House Passes Cyber Vulnerability Disclosure Reporting Act
On January 9, the House of Representatives passed the Cyber Vulnerability Disclosure Reporting Act by voice vote. The Act directs the Secretary of the U.S. Department of Homeland Security (“DHS”) to prepare a report describing the policies and procedures that DHS developed to coordinate the cyber vulnerability disclosures. Under the Homeland Security Act of 2002 and the Cybersecurity Information Sharing Act of 2015 (“CISA”), DHS is responsible for working with industry to develop DHS policies and procedures for coordinating the disclosure of cyber vulnerabilities.
Although the new legislation does not define “cyber vulnerability,” CISA, which is often used in the U.S. as an indicator of common practice with regards to information sharing, defines a “cyber threat indicator” as information that is necessary to describe or identify:
- malicious reconnaissance, including anomalous patterns of communications that appear to be transmitted for the purpose of gathering technical information related to a cybersecurity threat or security vulnerability;
- a method of defeating a security control or exploitation of a security vulnerability;
- a security vulnerability, including anomalous activity that appears to indicate the existence of a security vulnerability;
- a method of causing a user with legitimate access to an information system or information that is stored on, processed by, or transiting an information system to unwittingly enable the defeat of a security control or exploitation of a security vulnerability;
- malicious cyber command and control;
- the actual or potential harm caused by an incident, including a description of the information exfiltrated as a result of a particular cybersecurity threat;
- any other attribute of a cybersecurity threat, if disclosure of such attribute is not otherwise prohibited by law; or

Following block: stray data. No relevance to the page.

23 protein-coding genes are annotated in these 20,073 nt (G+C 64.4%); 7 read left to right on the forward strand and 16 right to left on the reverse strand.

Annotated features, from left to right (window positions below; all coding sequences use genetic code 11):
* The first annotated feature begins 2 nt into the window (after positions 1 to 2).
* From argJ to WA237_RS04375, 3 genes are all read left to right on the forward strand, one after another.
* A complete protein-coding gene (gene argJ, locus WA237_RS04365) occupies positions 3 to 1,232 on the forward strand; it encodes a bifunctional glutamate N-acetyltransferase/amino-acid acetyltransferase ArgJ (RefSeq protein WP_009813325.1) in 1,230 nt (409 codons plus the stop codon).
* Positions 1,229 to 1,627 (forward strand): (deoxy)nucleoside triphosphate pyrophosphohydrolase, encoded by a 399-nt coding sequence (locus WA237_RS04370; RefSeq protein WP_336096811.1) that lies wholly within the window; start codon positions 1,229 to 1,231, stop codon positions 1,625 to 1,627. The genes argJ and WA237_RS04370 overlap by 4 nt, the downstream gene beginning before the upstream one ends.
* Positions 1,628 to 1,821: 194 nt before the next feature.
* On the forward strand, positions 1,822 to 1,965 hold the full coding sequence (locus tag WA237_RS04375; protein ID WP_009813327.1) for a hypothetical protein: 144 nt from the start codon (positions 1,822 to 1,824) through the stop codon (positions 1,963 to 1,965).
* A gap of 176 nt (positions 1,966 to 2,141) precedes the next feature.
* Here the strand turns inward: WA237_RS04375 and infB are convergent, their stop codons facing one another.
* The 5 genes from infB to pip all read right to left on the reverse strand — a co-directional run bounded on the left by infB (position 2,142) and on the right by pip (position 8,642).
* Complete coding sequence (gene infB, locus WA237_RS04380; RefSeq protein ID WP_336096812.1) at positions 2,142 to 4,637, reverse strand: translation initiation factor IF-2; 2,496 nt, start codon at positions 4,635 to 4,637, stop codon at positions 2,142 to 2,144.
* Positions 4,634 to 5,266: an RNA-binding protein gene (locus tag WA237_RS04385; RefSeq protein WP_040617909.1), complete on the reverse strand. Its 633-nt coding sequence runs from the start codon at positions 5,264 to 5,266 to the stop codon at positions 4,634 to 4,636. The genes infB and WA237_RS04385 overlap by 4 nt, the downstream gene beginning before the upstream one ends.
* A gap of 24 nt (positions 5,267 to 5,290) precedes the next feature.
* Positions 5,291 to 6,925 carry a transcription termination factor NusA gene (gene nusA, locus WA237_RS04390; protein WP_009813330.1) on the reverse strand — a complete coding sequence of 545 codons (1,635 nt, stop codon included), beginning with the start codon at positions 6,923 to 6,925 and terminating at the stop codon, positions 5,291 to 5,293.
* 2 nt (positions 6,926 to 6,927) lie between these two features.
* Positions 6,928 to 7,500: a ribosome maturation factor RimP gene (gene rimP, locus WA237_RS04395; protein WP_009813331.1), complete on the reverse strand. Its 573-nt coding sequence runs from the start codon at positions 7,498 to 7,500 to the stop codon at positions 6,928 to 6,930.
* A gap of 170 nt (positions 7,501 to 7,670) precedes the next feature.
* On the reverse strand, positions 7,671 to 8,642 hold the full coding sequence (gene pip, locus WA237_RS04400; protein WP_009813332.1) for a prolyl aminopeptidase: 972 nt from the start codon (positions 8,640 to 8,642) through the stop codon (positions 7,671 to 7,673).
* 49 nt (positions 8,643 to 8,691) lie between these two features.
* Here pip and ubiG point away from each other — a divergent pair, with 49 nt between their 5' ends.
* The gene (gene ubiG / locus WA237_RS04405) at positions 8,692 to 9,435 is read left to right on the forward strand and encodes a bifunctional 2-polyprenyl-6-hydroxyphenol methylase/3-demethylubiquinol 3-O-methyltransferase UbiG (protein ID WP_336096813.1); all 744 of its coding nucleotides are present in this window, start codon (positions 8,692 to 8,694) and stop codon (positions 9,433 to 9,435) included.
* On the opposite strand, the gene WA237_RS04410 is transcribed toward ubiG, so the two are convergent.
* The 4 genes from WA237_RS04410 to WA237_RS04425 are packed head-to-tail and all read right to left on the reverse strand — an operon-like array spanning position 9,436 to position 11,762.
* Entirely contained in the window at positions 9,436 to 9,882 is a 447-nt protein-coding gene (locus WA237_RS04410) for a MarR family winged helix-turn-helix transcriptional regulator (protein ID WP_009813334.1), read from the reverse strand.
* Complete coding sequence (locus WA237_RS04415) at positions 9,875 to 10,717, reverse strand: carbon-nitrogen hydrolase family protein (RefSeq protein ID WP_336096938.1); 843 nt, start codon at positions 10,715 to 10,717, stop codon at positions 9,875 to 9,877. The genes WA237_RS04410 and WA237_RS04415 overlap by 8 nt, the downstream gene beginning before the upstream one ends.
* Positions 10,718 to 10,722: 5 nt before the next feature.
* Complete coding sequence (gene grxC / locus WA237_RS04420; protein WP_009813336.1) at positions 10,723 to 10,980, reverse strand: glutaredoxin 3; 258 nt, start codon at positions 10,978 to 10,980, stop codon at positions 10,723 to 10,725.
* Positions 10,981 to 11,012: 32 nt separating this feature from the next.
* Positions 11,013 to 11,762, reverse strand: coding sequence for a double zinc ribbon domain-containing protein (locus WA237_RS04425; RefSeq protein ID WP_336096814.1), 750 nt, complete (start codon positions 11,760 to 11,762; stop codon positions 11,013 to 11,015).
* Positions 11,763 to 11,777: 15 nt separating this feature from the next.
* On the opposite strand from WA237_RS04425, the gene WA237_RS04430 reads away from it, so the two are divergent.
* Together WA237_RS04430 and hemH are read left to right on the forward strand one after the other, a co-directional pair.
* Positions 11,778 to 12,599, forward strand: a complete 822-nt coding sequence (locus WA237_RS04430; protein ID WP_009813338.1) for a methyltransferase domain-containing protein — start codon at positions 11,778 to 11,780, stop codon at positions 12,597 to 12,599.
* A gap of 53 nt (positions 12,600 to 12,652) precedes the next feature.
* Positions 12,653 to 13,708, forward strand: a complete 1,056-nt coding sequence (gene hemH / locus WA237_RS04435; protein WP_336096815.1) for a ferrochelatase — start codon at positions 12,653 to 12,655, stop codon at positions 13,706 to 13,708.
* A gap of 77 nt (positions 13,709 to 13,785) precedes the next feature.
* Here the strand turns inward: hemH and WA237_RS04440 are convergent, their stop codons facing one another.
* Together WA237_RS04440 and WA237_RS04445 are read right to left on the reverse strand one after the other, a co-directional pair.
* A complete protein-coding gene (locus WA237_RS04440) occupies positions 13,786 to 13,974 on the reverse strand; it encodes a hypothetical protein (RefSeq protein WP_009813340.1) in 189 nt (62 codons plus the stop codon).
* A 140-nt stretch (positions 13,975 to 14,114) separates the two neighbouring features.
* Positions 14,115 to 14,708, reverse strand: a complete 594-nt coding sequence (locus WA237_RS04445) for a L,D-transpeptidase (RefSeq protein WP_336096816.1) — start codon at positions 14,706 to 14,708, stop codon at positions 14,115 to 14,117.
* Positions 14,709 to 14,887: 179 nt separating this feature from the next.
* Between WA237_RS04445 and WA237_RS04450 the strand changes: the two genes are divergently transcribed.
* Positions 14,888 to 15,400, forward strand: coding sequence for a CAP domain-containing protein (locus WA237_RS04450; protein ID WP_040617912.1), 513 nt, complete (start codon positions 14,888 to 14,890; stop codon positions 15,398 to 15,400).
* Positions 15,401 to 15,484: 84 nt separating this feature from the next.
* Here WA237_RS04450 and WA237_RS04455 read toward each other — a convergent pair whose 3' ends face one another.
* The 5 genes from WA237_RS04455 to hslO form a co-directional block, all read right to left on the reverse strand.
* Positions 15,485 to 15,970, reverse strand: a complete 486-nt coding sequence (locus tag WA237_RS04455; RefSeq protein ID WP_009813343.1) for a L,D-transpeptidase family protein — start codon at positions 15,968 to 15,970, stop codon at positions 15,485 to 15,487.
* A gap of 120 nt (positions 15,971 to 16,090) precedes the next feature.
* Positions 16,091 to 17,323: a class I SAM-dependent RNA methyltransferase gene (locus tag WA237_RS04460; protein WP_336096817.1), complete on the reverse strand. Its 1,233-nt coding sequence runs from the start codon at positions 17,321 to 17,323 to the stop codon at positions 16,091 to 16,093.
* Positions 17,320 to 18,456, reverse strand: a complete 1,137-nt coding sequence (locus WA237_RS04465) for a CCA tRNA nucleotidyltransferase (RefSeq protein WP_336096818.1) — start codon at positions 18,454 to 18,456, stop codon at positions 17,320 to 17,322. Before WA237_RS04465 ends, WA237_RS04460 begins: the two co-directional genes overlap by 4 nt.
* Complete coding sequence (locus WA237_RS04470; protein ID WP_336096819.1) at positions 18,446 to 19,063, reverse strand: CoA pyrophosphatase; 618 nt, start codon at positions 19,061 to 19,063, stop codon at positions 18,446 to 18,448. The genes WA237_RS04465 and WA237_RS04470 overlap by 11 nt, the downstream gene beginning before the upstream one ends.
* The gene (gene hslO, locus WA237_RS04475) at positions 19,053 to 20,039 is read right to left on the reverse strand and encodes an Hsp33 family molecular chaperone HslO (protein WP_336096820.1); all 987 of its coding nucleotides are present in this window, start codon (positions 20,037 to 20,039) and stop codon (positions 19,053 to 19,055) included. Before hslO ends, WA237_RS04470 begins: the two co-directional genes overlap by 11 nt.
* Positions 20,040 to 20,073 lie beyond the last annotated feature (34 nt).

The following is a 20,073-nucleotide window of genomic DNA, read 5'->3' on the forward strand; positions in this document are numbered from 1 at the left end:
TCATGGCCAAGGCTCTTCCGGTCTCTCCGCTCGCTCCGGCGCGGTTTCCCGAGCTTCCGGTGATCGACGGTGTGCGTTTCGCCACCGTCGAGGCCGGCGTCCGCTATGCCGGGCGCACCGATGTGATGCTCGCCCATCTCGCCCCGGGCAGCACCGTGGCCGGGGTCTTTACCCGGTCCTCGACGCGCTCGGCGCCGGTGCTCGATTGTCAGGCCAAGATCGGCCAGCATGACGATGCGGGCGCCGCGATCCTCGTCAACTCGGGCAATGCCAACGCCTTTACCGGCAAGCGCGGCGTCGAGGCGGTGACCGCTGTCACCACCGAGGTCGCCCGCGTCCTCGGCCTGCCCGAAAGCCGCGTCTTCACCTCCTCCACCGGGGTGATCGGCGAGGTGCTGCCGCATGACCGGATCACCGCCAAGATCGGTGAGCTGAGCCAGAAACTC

- any combination thereof.
The requirements of the proposed legislation appear, in part, to supplement CISA’s goal of encouraging cyber information sharing by requiring DHS to report on its progress. This reporting obligations mandate DHS to submit “an annex with information on instances in which such DHS policies and procedures were used to disclose cyber vulnerabilities” during the preceding year “and, where available, information on the degree to which such information was acted upon by industry and other stakeholders.” The report may also include “a description of how the DHS Secretary is working with other Federal entities and critical infrastructure owners and operators to prevent, detect, and mitigate cyber vulnerabilities.” The report will be “submitted in unclassified form but may contain a classified annex.” Should this Act be enacted into law, a DHS report would offer more transparency on the policies and procedures DHS and potentially other federal agencies use in disclosing vulnerabilities.
The Act moves to the Senate for a possible vote. If passed by the Senate and signed by the President, the Secretary of DHS will have 240 days within which to submit the report to the House Committee on Homeland Security and the Senate Committee on Homeland Security and Governmental Affairs. Both the Executive Branch and Congress have been increasingly focused on the issue of cyber vulnerability disclosure in recent years.